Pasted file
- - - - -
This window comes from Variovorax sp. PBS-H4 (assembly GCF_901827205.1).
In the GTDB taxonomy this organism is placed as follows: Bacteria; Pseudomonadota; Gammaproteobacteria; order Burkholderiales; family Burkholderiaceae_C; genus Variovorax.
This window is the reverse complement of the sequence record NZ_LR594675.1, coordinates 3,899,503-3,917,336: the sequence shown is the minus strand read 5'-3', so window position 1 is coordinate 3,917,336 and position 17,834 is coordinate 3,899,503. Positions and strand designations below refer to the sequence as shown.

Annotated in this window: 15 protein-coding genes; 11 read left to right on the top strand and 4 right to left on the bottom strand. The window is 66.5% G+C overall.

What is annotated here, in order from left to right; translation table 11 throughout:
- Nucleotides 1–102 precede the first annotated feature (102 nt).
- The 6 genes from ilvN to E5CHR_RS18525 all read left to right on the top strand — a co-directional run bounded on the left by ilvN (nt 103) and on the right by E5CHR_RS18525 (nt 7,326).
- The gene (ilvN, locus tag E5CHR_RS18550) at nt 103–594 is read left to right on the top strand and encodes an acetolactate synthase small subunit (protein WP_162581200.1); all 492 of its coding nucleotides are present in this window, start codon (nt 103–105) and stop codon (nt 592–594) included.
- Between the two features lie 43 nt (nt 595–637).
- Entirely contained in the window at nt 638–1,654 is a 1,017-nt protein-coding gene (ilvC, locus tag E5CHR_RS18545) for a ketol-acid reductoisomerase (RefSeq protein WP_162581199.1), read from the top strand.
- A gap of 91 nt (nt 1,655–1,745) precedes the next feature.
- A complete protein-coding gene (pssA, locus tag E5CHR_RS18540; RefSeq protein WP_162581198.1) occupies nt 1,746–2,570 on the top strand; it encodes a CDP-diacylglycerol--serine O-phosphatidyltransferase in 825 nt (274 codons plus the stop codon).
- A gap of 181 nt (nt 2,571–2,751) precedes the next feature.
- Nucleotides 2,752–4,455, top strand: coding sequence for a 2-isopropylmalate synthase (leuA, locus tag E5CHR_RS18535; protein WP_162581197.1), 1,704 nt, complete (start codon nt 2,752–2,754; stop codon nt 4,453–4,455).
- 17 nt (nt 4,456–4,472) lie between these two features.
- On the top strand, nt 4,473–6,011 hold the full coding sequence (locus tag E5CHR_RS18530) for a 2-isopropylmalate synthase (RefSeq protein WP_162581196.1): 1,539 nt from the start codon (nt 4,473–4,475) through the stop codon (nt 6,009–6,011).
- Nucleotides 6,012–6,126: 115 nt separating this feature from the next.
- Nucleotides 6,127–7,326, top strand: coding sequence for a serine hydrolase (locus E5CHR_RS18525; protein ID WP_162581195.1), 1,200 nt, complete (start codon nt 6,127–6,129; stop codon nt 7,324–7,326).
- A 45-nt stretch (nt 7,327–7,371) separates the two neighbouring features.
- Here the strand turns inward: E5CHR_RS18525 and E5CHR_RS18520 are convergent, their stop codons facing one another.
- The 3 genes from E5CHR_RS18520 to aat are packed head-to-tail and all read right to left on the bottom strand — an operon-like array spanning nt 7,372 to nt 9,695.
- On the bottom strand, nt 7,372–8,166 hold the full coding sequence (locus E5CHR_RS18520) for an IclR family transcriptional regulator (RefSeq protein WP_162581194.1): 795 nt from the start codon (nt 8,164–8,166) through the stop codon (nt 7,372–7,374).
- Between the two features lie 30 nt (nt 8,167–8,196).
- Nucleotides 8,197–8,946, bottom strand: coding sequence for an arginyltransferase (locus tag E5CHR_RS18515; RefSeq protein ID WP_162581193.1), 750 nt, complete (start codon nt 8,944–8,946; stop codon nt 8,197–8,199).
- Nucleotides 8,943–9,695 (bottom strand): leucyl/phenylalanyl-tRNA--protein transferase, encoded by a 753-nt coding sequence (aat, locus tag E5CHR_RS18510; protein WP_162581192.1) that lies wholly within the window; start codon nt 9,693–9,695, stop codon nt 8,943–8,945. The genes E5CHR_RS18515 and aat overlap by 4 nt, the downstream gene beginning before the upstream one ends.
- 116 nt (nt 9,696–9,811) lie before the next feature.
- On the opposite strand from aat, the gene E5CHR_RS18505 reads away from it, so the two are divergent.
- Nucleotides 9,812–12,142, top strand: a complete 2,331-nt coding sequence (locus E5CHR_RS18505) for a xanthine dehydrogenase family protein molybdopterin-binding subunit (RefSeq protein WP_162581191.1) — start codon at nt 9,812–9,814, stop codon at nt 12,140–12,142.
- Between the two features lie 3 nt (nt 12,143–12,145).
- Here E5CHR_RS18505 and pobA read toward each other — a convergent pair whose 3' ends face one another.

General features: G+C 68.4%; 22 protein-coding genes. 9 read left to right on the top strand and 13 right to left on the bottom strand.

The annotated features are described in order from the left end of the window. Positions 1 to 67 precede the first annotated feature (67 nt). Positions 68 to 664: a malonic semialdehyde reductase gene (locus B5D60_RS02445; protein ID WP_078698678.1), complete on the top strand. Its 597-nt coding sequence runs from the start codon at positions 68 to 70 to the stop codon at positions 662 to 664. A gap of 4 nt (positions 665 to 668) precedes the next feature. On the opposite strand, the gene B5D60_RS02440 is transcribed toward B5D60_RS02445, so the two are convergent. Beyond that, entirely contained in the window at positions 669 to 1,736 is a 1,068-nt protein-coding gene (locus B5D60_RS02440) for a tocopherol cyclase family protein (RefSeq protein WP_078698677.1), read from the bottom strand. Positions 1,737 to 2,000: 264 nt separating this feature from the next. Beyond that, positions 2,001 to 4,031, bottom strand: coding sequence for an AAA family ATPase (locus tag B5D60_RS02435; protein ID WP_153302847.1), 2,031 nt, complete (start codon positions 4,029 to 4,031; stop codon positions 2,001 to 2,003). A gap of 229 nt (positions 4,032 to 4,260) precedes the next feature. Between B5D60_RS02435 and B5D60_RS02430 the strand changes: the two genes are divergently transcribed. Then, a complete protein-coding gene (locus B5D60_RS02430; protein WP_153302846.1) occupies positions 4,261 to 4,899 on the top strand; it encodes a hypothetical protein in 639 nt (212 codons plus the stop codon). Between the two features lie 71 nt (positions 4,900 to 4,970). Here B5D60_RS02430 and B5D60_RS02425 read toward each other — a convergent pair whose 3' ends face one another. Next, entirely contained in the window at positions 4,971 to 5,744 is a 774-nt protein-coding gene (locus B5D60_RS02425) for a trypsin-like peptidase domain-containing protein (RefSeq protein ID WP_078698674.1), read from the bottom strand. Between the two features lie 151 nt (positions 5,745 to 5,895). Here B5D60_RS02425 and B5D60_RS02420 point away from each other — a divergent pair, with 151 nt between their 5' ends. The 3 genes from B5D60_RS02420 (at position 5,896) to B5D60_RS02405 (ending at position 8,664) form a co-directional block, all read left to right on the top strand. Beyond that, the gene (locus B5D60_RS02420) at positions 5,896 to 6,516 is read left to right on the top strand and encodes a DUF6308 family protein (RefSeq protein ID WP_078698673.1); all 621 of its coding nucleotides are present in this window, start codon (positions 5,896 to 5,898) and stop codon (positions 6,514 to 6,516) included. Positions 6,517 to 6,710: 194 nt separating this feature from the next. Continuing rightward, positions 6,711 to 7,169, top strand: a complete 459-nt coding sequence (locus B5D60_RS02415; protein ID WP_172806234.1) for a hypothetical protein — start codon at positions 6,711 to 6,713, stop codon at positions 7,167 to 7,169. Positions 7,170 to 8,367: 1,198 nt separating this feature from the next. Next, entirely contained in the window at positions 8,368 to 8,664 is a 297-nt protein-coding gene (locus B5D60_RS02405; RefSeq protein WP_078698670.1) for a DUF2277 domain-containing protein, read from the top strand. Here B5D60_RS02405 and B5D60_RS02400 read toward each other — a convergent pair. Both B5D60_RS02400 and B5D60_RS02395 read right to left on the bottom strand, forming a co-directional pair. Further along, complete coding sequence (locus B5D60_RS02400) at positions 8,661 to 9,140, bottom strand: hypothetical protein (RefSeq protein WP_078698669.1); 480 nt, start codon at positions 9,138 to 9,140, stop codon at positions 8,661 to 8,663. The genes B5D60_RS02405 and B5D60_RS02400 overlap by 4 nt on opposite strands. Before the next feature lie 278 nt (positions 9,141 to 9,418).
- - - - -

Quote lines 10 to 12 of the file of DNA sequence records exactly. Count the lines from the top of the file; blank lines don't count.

- Entirely contained in the window at nt 638–1,654 is a 1,017-nt protein-coding gene (ilvC, locus tag E5CHR_RS18545) for a ketol-acid reductoisomerase (RefSeq protein WP_162581199.1), read from the top strand.
- A gap of 91 nt (nt 1,655–1,745) precedes the next feature.
- A complete protein-coding gene (pssA, locus tag E5CHR_RS18540; RefSeq protein WP_162581198.1) occupies nt 1,746–2,570 on the top strand; it encodes a CDP-diacylglycerol--serine O-phosphatidyltransferase in 825 nt (274 codons plus the stop codon).